By MICHAEL DOYLE
Sun-Star Washington Bureau
WASHINGTON -- Serious kibitzers are now weighing in on a long-simmering proposal to construct a $1.3 billion hydroelectric facility at Don Pedro Reservoir east of Modesto.
This week, San Francisco officials entered the match. Along with environmental groups, San Francisco insists on playing an important role as plans proceed for the literally uphill venture known as the Red Mountain Bar pumped storage project.
"(San Francisco) has a direct and substantial interest in any effects on its own facilities," San Francisco City Attorney Dennis J. Herrera advised the Federal Energy Regulatory Commission on Monday.
Herrera specifically cited Red Mountain Bar's potential impacts on Hetch Hetchy Reservoir, San Francisco's distant water supply in Yosemite National Park. More broadly, San Francisco's expression of interest shows how complicated the project is likely to become.
The Modesto and Turlock irrigation districts envision Red Mountain Bar as a new way to wring more electricity from the Tuolumne River. Environmentalists see it as a potential threat.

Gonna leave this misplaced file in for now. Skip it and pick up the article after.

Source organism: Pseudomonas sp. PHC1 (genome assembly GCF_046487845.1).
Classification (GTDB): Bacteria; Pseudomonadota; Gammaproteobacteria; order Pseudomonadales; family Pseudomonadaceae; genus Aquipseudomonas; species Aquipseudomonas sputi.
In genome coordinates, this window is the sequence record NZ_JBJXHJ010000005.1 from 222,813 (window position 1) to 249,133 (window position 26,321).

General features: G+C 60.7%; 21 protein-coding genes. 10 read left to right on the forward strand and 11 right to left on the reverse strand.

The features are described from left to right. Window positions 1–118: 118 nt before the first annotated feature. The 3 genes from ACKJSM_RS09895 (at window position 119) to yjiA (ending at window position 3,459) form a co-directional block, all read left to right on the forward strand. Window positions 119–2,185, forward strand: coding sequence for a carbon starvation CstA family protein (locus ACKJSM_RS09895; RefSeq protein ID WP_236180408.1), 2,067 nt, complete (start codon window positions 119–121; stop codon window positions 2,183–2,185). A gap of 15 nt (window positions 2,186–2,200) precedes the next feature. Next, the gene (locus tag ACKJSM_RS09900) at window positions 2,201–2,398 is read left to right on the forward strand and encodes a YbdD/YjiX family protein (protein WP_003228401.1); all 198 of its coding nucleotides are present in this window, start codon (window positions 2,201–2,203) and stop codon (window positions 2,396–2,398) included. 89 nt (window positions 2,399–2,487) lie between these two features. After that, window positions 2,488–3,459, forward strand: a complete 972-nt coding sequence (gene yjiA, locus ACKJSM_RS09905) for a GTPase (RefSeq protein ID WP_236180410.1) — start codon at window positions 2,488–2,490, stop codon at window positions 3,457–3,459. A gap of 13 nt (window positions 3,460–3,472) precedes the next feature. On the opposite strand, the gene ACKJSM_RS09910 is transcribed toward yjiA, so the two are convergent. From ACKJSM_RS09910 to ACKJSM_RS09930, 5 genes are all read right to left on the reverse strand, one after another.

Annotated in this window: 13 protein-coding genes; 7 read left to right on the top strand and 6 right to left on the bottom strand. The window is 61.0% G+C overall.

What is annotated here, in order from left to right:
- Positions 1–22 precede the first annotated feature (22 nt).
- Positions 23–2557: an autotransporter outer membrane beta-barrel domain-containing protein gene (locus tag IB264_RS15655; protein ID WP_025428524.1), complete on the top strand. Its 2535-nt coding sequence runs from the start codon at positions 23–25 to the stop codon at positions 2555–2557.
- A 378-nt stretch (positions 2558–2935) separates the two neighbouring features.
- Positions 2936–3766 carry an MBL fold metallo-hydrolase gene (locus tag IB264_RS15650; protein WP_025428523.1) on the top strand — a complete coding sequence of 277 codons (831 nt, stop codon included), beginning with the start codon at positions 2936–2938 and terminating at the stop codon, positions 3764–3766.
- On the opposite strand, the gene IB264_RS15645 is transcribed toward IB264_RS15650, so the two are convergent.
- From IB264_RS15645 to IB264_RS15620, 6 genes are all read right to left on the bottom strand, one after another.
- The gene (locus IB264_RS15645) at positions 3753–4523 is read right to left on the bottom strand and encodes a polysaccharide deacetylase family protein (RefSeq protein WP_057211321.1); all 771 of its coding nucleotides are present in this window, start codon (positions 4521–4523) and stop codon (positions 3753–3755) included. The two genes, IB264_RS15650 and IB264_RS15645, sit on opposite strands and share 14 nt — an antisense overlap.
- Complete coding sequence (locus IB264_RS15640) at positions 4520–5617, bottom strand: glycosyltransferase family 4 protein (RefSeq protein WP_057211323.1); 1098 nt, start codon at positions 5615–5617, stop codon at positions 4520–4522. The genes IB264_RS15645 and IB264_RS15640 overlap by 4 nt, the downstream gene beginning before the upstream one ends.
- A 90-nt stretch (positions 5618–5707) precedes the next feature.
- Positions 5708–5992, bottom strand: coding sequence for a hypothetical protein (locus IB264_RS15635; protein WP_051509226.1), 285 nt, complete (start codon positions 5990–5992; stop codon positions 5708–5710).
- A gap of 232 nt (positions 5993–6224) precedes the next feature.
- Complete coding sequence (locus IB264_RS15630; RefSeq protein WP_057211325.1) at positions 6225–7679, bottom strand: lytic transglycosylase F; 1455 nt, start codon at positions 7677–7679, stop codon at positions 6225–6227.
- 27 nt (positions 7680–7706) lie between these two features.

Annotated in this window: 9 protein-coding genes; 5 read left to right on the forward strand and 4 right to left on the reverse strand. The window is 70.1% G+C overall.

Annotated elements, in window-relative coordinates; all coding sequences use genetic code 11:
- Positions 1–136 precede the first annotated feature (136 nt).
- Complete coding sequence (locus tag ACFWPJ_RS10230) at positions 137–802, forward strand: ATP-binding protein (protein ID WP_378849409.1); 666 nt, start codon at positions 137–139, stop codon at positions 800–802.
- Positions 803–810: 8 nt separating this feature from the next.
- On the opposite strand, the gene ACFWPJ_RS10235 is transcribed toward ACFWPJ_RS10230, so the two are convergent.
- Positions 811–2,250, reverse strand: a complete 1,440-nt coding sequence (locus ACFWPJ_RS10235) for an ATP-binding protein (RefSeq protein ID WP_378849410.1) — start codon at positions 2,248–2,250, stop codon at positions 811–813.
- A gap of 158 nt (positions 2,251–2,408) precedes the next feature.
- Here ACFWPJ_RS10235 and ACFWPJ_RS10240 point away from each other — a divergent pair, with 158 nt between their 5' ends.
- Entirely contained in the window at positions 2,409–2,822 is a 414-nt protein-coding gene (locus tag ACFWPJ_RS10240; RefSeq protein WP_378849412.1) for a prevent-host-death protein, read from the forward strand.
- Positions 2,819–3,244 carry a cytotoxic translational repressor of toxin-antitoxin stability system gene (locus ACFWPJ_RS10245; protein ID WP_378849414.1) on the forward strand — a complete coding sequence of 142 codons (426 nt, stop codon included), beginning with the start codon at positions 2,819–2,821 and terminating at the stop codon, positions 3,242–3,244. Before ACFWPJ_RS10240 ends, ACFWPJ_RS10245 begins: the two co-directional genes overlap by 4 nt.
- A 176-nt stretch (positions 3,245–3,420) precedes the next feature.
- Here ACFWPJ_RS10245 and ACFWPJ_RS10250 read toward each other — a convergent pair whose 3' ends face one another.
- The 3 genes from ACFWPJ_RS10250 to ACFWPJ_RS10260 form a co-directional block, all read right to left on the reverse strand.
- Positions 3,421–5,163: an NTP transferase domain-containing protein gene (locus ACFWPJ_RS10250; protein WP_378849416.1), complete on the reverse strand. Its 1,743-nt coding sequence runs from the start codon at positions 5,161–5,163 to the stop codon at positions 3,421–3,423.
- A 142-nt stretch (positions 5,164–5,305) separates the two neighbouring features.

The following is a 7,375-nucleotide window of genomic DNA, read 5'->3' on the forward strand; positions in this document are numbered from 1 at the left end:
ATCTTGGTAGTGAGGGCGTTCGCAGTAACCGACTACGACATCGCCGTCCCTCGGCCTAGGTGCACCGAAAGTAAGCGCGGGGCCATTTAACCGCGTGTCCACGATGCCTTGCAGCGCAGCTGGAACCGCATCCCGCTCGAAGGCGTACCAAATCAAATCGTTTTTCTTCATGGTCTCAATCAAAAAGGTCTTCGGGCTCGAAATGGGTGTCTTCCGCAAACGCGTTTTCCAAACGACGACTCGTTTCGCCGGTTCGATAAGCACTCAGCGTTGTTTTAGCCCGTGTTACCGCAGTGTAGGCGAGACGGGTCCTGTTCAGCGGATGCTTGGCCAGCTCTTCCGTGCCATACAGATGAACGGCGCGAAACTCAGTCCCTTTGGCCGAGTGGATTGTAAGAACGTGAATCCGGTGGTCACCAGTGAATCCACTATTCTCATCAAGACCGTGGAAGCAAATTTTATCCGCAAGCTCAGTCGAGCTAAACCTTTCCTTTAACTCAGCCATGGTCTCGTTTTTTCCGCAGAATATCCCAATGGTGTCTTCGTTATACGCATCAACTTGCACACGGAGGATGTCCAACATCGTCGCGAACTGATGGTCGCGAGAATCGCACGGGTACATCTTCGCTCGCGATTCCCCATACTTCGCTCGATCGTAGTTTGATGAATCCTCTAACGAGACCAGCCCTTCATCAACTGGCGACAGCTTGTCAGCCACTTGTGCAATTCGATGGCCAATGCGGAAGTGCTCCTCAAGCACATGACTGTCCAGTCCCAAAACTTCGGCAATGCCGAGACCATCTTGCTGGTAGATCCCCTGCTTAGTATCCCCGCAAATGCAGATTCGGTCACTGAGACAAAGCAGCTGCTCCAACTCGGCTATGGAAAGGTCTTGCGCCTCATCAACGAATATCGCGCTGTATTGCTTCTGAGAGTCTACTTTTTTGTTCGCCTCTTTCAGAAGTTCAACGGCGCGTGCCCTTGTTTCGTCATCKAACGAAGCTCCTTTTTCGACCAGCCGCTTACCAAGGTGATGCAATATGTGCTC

"We are very concerned about the impacts of the proposed project to the surrounding environment and unique species," wrote Eric Wesselman, executive director of the Tuolumne River Preservation Trust.
The environmental group conveyed its worries in a recent filing with federal energy regulators, specifically citing potential threats to plants, animals and the Tuolumne County "recreational experience."
The proposed project includes constructing a new 1,700-foot-long, 465-foot-high dam across a ravine above the current Don Pedro Reservoir. Don Pedro water would be pumped through a tunnel to the new 244-acre upper reservoir. The water would then be released to produce electricity during peak demand times.
A new 47-mile transmission line would carry the electricity to users.
"These projects are uniquely suited for generating power when demand for electricity is high," the two irrigation districts state in an informational document.
Irrigation district representatives could not be reached Wednesday.
The irrigation districts filed their first proposals with the Federal Energy Regulatory Commission in 2006, and secured preliminary approval to commence studies the following year. The earlier preliminary approval expired in 2009, prompting the irrigation districts to apply for another preliminary permit on Feb. 1.
Taken together, the preliminary tests, studies, surveys and plans are expected to cost between $15 million and $20 million, according to the application. Officials estimate the overall project will cost about $1.3 billion.